7.5 apareyam itas tv anyāṁ (Original)

SrI:  SrImathE SatakOpAya nama:  SrImathE rAmAnujAya nama:  SrImath varavaramunayE nama:

Chapter 7

<< Chapter 7 verse 4


apareyam itas tv anyāṁ
prakṛtiṁ viddhi me parām
jīva-bhūtāṁ mahā-bāho
yayedaṁ dhāryate jagat

‘But this (Nature) is inferior; know My other Nature, superior (than that), —the jīva (=soul), —by which, O Strong-armed! this Universe is sustained.’

But this (i.e., matter-stuff) is My lower Nature. Know My other higher Nature which is different from that insentient Nature, the latter but contributing to the enjoyment of My other Nature, the sentient beings. This other higher Nature is the living Nature, forming a distinct class from that of the lower lifeless Nature. This higher Nature stands to the lower Nature in the relation of the enjoyer (to the enjoyed), and the higher Nature is further characterized by intelligence (absent in the lower Nature). (As the lower Nature [matter] is of Me) so also is the higher Nature [soul] of Me.

By this higher Nature, all this inert or non-intelligent Nature, —the Universe— is upheld.1 was once ignorant, and that He came to possess true knowledge (i.e., monistic knowledge) after acquaintance with Śāstra2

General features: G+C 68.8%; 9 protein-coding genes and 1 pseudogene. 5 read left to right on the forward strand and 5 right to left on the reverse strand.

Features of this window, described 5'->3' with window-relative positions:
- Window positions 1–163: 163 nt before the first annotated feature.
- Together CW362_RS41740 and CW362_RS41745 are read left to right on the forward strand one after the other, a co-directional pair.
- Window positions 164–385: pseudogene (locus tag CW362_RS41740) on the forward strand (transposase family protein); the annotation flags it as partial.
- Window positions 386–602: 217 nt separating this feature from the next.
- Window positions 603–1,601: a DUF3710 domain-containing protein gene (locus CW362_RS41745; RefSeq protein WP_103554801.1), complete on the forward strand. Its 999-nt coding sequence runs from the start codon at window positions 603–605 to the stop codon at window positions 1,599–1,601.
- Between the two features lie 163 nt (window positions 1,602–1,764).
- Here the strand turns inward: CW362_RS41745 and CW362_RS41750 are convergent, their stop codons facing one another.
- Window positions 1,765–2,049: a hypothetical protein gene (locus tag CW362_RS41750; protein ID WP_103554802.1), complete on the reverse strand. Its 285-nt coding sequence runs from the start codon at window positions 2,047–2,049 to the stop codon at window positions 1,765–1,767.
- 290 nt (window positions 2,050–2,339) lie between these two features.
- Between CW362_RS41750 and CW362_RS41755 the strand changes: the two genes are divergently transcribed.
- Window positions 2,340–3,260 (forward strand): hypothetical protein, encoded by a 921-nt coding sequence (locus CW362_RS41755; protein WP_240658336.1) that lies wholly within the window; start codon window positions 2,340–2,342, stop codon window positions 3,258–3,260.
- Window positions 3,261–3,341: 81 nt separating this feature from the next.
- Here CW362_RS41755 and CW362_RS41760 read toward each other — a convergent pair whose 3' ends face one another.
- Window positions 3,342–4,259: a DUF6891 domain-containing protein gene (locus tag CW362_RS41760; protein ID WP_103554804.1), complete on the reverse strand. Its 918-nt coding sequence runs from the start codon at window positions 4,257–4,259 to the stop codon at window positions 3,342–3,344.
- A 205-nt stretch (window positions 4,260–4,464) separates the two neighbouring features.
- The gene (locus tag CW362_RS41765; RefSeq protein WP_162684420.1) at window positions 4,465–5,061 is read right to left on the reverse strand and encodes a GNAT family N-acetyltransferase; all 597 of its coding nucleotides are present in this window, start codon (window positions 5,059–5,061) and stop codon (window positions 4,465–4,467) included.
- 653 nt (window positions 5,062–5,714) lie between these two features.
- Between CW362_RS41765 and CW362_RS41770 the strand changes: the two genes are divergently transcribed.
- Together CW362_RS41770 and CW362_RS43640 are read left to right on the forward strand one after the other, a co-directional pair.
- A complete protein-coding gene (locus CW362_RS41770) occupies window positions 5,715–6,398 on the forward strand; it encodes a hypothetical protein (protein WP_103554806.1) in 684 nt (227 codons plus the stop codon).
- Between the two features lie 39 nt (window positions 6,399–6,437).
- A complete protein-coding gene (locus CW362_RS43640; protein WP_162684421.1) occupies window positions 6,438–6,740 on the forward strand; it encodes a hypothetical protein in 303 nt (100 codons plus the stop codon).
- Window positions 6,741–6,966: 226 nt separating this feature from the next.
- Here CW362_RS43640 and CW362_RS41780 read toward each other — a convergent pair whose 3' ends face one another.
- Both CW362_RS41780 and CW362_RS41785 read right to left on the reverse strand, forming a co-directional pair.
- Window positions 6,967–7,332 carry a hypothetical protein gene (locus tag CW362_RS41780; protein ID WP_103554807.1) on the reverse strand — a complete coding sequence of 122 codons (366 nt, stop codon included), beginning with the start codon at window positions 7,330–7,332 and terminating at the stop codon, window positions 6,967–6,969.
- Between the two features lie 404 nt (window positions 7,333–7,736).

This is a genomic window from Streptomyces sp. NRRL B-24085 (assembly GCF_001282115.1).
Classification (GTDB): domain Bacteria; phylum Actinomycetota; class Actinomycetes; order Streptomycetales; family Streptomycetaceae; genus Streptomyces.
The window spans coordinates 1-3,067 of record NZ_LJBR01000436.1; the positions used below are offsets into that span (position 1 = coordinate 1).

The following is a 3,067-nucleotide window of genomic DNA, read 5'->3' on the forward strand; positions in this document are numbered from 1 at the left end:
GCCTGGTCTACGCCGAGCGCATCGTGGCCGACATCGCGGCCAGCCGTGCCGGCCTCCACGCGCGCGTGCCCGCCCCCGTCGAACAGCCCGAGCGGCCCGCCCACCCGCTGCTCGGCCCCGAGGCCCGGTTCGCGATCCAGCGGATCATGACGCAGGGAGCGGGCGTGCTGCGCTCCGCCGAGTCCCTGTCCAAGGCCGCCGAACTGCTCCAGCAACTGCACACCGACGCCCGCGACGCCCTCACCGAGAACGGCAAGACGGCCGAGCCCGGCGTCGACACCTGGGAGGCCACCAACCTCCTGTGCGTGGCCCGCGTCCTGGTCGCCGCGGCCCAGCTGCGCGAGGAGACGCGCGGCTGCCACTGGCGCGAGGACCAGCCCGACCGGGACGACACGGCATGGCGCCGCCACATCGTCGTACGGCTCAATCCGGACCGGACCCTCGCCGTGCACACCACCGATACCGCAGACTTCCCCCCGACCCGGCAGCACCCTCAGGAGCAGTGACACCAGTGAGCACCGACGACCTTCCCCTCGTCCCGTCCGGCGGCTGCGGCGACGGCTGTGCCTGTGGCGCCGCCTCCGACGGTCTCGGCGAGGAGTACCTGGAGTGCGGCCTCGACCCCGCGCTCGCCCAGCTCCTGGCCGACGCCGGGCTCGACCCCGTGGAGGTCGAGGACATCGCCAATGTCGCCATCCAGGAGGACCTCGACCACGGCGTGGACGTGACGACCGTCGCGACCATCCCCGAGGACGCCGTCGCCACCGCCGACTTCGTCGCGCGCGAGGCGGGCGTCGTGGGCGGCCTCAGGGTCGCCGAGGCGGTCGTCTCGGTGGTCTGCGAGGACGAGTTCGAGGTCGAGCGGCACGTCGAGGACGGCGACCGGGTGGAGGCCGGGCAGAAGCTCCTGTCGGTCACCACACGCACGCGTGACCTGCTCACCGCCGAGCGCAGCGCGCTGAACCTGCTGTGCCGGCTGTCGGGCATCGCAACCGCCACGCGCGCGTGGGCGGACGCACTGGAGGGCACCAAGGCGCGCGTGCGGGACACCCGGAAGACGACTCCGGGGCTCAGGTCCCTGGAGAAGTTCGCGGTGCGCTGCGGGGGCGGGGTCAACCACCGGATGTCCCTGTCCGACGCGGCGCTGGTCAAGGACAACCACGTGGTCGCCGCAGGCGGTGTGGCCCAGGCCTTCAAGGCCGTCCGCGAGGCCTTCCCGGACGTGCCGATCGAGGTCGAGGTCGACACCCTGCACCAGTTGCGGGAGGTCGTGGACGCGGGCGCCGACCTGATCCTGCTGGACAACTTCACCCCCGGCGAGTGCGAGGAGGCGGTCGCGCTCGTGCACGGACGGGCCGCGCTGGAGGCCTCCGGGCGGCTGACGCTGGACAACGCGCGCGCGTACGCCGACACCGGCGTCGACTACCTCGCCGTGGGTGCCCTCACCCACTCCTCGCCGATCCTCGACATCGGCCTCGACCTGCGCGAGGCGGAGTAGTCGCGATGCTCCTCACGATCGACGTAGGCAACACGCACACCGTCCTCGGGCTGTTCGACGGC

>> Chapter 7 verse 6

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  1. Verses 4 and 5 thus represent the Achit and the Chit, or the Objective and the Subjective aspects of Īśvara (God). Vide, footnote from 2.12: Īśvara is the term which, in preference, Rāmānuja uses to denote God, in all his philosophical discussions; Chit being used for individual soul, meaning ‘sentient or intelligent or conscious’, and A-chit for matter or that which is not sentient, not intelligent, not conscious’. A-chit, chit and Īśvara thus constitute the tatva-traya, or the Three Verieties, or the Three necessary Postulates of Existence. Also, Īśvara or the all-perfect Lord is Parabrahm Itself in the Viśhisḥtādvaita literature, not the Lower Brahm of the Advaita as distinguished from the Higher Brahm. The Vedānta-Sūtras make no such distinctions (vide: G. Thebaut’s Vedanta Sutras).
  2. Śāstra means laws, learning, and therefore spiritual laws or science embodied in the Vedas or Sṛutis, etc. Also refer to table at end of Lect. VII.

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